The world of entrepreneurship is anything but straightforward. If you’re not careful, you can get burned. And when that happens, it can lead to a massive loss of faith that other people place in you. VCs can suddenly pull up the drawbridge and start denying you funds, leaving you out in the cold.
So what are these pitfalls? And how do you avoid them as an entrepreneur? Let’s take a look.
Failing To Conduct Yourself Properly In The Workplace
The days of slapping a colleague on the behind for a “job well done” are now behind us. Modern cultural movements, including “Me Too,” make this kind of behavior unacceptable, no matter how superficially harmless it might appear.
Takakjian & Sitkoff, LLP point out that people who engage in these types of workplace actions put themselves at risk of sexual abuse allegations. And the costs of those can be severe, including being denied positions of authority in the future.
Not Understanding Cash Flow
Believe it or not, there are many entrepreneurs out there who still don’t understand the difference between profitability and cash flow.
Remember, you can have a profitable company and still go out of business if you don’t have the cash you need in the bank to keep things ticking over. Mere promises to pay aren’t actual money in your accounts. So you’ll need to ensure you have funds to keep you afloat on a rolling basis. Don’t just rely on your accounts receivable.
Failing To Put The Customer First
A lot of startups become so obsessed with the technicalities of developing their products that they fail to think about the customer. They’re so dead-set on building something better than their rivals that they wind up failing to see the forest for the trees. Often, customers aren’t interested in specs. They just want something that makes them feel good.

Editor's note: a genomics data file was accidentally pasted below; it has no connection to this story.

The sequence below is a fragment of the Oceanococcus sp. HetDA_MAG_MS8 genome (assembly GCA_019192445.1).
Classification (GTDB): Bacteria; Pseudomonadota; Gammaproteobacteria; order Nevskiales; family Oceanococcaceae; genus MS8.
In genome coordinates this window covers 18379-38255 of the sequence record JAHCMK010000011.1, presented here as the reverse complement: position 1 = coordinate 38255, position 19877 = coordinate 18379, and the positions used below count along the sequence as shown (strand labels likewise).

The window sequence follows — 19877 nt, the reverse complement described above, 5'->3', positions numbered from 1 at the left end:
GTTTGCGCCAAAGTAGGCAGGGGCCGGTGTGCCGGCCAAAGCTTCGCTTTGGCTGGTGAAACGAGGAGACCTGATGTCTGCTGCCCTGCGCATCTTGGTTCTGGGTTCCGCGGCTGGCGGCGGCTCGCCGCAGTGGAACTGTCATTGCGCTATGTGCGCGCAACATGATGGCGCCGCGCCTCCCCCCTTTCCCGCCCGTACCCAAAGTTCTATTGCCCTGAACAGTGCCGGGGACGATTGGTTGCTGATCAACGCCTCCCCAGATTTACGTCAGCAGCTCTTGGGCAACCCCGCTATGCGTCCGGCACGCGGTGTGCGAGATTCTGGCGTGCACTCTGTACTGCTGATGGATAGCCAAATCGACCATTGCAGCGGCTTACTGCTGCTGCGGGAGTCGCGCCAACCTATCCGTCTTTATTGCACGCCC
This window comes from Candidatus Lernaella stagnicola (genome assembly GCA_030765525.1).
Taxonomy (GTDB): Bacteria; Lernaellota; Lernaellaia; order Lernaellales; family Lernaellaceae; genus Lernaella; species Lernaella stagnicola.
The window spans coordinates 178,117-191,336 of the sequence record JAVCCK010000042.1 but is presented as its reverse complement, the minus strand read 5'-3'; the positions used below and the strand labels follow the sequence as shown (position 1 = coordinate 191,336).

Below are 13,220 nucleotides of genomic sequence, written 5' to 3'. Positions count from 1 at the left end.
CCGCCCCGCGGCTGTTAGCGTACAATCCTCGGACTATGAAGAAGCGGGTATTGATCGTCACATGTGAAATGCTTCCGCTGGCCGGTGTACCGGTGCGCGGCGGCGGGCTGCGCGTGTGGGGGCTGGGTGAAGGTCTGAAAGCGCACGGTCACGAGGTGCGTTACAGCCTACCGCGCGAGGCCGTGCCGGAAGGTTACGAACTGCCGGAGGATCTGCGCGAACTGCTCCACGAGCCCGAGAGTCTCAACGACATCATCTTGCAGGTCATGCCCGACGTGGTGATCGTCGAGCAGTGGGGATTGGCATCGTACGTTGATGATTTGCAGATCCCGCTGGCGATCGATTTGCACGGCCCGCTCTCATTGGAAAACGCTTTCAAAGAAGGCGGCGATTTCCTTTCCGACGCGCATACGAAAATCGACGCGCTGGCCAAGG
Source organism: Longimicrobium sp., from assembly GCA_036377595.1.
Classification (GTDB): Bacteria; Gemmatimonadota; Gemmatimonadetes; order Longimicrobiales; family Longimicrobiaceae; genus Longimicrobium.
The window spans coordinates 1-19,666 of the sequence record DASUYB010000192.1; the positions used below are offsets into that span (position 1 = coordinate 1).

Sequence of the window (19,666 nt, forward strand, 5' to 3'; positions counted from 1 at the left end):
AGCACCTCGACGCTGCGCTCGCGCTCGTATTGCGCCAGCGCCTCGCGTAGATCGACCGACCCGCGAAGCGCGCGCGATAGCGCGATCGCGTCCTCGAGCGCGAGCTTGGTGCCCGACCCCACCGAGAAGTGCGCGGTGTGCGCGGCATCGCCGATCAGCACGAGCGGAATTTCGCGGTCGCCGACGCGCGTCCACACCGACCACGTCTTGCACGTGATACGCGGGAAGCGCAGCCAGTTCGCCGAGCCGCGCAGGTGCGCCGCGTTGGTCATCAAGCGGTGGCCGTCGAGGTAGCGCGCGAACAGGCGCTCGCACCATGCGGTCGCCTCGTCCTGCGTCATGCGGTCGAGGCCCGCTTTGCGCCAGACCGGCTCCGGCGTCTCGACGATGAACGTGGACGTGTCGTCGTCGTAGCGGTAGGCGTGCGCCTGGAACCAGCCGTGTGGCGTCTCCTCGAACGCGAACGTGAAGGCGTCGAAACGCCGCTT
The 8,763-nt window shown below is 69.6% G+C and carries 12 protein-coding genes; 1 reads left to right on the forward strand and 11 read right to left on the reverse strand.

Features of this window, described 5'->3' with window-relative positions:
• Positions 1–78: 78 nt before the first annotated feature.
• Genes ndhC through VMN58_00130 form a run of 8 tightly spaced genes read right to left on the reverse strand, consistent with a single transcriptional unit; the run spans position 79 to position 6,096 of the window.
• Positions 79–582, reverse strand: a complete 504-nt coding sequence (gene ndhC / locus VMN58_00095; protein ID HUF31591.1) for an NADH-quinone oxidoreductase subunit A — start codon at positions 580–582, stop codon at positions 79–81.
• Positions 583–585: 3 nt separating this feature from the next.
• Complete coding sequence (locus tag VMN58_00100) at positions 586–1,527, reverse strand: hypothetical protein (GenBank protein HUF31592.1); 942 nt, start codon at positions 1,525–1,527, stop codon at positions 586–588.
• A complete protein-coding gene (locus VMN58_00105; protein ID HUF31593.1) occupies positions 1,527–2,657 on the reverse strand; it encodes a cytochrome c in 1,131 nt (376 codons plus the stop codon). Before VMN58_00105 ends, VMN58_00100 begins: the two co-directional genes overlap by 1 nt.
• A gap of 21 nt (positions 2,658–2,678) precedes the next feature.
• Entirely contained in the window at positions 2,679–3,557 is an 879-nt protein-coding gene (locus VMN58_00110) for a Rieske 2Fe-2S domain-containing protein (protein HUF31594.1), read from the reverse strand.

Thus, if you’re new to entrepreneurship, focus on creating products with emotional appeal. Don’t just focus on statistics.
Doing All The Work Yourself
What’s the point of employing people if you ultimately do all the work yourself? Not only are your workers unproductive, but they’re eating into your time and costing you money. It’s a disaster.
The trick here is to recognize that you can’t do all the work yourself. That’s not how businesses work. Instead, get comfortable with the idea that other people are going to have to represent you, even if they’re not as bright or as talented as you are. It’s a cost you have to bear in business. And there’s usually no way around it.
Lastly, you need to be careful not to sell out and give away your business secrets. Remember, all your rivals will be doing their research to unearth the source of your competitive advantage. Thus, the more you can keep your ideas to yourself (or within a small circle of trusted colleagues), the better.
Where possible, get your products and processes patented. That’s the best way to protect yourself.